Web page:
You get what you pay for

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Or at least your brain thinks that's the case, according to a research study Tom Asacker talks about on A Clear Eye (looks like a story about it was published in Science magazine). So, according to the study, if someone gives you a glass of $10 wine and tells you it's from a $90 bottle, you actually will think it tastes better. From Tom's blog:

    Neuroscientist Antonio Rangel sums it up for Science this way: "Subjects believe that more expensive wines are likely to taste better. These expectations end up influencing their actual experience."

I wonder if they also studied the flip side, say if the TED Conference only cost $100 to get in, would people enjoy it less? That'd be interesting to know (I doubt it, not with those presentations!).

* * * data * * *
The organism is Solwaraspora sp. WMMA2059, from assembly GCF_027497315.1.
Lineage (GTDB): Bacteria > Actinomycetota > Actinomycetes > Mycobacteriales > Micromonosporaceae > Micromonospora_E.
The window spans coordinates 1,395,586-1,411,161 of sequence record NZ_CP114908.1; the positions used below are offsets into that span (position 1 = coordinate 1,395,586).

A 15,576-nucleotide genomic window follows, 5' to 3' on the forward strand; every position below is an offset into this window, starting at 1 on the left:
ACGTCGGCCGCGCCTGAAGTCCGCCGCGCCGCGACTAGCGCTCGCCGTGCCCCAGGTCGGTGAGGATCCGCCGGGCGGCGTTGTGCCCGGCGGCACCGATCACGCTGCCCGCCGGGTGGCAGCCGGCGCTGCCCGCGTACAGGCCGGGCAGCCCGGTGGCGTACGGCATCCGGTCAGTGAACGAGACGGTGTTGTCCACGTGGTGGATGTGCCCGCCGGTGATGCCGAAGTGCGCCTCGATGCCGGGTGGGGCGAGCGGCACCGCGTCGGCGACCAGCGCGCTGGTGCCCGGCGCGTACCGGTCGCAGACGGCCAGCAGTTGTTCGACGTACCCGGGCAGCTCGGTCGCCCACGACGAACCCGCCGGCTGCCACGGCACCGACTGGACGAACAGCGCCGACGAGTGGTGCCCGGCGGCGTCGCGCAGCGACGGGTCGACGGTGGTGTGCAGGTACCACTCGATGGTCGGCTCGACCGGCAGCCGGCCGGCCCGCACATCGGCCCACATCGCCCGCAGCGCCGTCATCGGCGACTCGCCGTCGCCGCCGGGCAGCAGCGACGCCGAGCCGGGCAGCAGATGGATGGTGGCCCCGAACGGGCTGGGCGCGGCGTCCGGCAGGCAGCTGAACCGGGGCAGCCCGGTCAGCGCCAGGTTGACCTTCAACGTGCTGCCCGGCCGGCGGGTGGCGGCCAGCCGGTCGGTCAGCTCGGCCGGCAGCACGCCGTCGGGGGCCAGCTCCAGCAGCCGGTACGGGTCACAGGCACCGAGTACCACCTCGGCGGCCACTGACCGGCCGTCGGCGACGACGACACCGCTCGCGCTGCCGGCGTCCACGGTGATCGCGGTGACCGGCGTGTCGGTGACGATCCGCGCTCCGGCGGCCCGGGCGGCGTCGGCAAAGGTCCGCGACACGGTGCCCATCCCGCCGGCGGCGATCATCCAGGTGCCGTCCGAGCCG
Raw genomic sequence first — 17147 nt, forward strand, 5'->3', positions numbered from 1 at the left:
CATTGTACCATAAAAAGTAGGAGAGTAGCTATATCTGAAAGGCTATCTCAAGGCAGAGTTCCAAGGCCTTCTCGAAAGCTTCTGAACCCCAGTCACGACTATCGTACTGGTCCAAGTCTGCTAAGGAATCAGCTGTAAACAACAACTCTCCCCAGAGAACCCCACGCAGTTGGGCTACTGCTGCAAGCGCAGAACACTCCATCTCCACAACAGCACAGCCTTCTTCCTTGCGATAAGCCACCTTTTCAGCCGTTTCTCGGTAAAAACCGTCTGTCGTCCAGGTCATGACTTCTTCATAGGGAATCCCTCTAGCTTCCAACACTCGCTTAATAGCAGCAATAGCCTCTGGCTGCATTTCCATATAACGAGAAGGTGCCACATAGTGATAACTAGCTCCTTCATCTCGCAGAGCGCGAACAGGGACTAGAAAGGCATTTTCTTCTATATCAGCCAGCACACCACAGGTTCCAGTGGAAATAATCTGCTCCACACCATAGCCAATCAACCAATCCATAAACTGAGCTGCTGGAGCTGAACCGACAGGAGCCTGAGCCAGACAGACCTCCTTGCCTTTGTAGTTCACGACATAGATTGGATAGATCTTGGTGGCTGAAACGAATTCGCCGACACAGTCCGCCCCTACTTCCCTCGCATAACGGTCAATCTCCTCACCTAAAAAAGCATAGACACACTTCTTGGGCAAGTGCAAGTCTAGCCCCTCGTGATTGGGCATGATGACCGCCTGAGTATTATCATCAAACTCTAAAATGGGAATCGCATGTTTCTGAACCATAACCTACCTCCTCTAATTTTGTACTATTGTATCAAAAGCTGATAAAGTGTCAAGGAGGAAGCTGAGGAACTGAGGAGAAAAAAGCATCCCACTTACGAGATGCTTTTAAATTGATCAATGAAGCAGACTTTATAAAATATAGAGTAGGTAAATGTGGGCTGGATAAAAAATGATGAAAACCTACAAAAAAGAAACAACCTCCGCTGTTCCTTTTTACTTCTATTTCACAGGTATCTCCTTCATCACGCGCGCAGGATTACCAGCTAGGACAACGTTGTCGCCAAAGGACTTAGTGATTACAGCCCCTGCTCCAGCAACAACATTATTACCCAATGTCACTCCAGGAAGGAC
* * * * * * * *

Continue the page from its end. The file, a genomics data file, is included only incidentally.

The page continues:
But it is a good argument for not underpricing your event. While you'd think a freebie would draw a big crowd, it's amazing how often people devalue something when it doesn't cost them anything, even if its actual value is high. Which may be why so many industry suppliers who provide fams, dinners, and other things of pretty high value for free or very low cost to planners find themselves getting stiffed by no-shows who RSVP'd that they'd be there.

This research also bolsters the meeting planning basic of doing everything you can to put on a champagne meeting at beer prices. If it looks like a million bucks, their experience will likely match that perception, not the more measly reality.

Humans really are interesting critters, aren't we?

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